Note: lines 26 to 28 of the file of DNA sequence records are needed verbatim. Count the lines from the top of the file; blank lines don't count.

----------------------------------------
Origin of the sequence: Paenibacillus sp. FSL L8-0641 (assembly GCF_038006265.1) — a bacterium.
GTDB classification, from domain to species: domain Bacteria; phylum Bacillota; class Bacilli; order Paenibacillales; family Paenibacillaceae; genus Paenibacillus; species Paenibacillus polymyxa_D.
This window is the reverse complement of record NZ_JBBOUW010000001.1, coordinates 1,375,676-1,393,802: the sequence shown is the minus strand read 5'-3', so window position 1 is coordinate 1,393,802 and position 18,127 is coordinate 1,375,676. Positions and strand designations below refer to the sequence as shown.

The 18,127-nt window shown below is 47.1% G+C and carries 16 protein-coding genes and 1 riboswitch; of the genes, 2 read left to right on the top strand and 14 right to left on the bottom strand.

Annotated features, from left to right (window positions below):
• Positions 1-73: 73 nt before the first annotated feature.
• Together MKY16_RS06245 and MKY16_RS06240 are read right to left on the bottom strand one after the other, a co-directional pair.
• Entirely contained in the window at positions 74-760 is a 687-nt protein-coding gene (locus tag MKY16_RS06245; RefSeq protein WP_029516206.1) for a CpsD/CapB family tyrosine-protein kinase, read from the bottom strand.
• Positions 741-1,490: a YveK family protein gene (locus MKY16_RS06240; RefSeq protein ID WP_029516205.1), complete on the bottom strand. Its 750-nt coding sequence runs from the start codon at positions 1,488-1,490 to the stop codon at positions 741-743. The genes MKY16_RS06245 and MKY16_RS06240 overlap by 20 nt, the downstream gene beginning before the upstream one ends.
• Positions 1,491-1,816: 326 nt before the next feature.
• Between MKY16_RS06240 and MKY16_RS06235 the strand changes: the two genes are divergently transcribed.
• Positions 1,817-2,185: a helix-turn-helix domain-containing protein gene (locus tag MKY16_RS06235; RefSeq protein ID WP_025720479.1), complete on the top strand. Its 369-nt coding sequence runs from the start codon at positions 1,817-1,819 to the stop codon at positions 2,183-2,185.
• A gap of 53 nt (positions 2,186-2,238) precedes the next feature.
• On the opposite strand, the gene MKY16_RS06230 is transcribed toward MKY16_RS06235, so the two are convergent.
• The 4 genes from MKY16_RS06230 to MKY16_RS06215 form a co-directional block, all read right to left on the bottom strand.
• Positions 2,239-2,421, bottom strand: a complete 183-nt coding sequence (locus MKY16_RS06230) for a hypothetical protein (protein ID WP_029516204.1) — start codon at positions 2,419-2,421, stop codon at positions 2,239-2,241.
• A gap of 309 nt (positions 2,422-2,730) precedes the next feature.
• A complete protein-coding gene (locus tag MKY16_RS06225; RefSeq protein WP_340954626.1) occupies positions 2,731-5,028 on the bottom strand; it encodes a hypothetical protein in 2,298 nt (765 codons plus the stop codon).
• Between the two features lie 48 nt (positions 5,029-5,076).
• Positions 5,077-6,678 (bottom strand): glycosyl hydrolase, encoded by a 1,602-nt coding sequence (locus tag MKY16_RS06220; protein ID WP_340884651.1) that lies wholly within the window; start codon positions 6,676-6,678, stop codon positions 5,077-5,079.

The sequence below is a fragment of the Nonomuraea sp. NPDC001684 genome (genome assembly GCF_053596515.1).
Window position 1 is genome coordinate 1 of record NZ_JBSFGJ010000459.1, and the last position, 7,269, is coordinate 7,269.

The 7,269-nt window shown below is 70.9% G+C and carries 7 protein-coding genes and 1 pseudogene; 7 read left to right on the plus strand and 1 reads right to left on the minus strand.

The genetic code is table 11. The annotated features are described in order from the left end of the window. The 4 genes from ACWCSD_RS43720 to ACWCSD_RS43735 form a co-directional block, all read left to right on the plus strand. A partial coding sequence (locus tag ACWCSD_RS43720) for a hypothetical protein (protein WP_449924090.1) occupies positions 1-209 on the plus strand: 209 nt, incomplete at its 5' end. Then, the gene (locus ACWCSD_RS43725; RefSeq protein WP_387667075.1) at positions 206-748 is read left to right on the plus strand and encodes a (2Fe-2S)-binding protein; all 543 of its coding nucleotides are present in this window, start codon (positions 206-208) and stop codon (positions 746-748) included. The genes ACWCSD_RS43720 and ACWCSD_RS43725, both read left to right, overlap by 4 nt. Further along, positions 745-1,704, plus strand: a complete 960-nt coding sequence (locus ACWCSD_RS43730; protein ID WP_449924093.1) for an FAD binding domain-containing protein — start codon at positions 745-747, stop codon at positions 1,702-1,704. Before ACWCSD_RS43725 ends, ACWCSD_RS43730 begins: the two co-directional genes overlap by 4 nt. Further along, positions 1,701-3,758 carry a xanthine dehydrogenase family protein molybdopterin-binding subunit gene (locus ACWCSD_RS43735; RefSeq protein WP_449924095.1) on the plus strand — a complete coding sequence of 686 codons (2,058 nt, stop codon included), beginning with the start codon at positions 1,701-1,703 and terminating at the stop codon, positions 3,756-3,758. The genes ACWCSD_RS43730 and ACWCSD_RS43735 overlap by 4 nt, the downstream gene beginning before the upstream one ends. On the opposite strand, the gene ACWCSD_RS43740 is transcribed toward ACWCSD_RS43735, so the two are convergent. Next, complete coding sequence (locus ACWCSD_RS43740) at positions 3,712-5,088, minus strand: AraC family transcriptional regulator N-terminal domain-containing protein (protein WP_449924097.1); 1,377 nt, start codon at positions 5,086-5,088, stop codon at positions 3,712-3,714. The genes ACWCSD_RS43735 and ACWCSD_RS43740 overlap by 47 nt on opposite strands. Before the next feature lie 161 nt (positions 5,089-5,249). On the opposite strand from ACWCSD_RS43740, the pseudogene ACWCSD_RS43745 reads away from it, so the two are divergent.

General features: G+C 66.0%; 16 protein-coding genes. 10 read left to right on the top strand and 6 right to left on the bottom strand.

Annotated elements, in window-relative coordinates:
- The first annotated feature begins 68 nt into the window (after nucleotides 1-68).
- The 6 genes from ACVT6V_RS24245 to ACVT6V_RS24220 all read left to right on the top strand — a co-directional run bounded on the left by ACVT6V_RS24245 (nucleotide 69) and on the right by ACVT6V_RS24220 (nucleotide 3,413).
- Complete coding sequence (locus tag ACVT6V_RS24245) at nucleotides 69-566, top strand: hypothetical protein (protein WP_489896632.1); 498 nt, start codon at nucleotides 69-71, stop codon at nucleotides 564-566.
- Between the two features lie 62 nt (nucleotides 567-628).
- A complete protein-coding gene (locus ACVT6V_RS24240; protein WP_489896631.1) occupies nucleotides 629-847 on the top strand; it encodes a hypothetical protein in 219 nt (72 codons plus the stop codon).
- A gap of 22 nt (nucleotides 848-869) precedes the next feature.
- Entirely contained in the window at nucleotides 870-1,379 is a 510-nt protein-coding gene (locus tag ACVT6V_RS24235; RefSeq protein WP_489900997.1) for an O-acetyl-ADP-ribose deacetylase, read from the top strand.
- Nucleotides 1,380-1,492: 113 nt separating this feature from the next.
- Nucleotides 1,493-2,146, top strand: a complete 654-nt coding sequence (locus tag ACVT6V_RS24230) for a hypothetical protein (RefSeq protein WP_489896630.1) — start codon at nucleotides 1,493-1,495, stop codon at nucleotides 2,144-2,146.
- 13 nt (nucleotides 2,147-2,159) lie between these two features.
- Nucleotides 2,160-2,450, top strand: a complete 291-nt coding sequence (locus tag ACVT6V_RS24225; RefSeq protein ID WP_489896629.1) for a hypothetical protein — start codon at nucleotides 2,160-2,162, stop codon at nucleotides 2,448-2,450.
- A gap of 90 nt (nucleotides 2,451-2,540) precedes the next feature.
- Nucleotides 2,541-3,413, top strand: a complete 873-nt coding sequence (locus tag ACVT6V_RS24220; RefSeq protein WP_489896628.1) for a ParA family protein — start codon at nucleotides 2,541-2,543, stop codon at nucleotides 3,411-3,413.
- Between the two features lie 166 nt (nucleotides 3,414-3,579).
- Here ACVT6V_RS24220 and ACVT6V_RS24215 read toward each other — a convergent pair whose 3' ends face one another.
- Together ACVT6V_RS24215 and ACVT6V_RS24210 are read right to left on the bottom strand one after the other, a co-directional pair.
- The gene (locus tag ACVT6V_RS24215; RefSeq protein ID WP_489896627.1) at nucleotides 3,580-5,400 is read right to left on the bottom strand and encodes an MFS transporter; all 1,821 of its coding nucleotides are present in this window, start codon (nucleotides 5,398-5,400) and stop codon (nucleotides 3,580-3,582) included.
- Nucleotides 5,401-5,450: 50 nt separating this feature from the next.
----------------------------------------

Annotated elements, in window-relative coordinates:
- The first annotated feature begins 68 nt into the window (after nucleotides 1-68).
- The 6 genes from ACVT6V_RS24245 to ACVT6V_RS24220 all read left to right on the top strand — a co-directional run bounded on the left by ACVT6V_RS24245 (nucleotide 69) and on the right by ACVT6V_RS24220 (nucleotide 3,413).